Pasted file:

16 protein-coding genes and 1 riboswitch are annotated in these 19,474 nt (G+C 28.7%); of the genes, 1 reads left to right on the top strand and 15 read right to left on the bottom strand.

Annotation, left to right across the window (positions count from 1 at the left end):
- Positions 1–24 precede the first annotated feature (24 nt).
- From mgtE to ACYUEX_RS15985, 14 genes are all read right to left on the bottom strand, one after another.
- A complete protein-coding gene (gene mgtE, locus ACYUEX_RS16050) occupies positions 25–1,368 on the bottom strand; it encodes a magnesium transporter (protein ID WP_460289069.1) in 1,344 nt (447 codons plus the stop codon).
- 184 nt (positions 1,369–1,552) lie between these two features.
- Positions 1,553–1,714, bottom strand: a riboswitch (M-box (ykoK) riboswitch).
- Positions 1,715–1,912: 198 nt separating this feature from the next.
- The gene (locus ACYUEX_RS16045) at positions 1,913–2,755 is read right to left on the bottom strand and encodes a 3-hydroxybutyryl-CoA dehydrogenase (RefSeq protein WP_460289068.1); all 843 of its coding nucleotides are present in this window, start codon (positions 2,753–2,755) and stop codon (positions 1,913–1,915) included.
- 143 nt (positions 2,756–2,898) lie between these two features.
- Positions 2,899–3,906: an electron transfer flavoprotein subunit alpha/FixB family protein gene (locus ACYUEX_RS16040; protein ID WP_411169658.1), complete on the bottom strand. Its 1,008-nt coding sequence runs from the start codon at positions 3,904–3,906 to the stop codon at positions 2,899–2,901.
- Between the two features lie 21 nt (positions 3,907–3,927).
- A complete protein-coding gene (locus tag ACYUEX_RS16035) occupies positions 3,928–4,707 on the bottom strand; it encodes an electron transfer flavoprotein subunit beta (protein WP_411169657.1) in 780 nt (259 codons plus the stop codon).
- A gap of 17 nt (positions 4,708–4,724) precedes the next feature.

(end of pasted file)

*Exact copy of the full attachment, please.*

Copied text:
16 protein-coding genes and 1 riboswitch are annotated in these 19,474 nt (G+C 28.7%); of the genes, 1 reads left to right on the top strand and 15 read right to left on the bottom strand.

Annotation, left to right across the window (positions count from 1 at the left end):
- Positions 1–24 precede the first annotated feature (24 nt).
- From mgtE to ACYUEX_RS15985, 14 genes are all read right to left on the bottom strand, one after another.
- A complete protein-coding gene (gene mgtE, locus ACYUEX_RS16050) occupies positions 25–1,368 on the bottom strand; it encodes a magnesium transporter (protein ID WP_460289069.1) in 1,344 nt (447 codons plus the stop codon).
- 184 nt (positions 1,369–1,552) lie between these two features.
- Positions 1,553–1,714, bottom strand: a riboswitch (M-box (ykoK) riboswitch).
- Positions 1,715–1,912: 198 nt separating this feature from the next.
- The gene (locus ACYUEX_RS16045) at positions 1,913–2,755 is read right to left on the bottom strand and encodes a 3-hydroxybutyryl-CoA dehydrogenase (RefSeq protein WP_460289068.1); all 843 of its coding nucleotides are present in this window, start codon (positions 2,753–2,755) and stop codon (positions 1,913–1,915) included.
- 143 nt (positions 2,756–2,898) lie between these two features.
- Positions 2,899–3,906: an electron transfer flavoprotein subunit alpha/FixB family protein gene (locus ACYUEX_RS16040; protein ID WP_411169658.1), complete on the bottom strand. Its 1,008-nt coding sequence runs from the start codon at positions 3,904–3,906 to the stop codon at positions 2,899–2,901.
- Between the two features lie 21 nt (positions 3,907–3,927).
- A complete protein-coding gene (locus tag ACYUEX_RS16035) occupies positions 3,928–4,707 on the bottom strand; it encodes an electron transfer flavoprotein subunit beta (protein WP_411169657.1) in 780 nt (259 codons plus the stop codon).
- A gap of 17 nt (positions 4,708–4,724) precedes the next feature.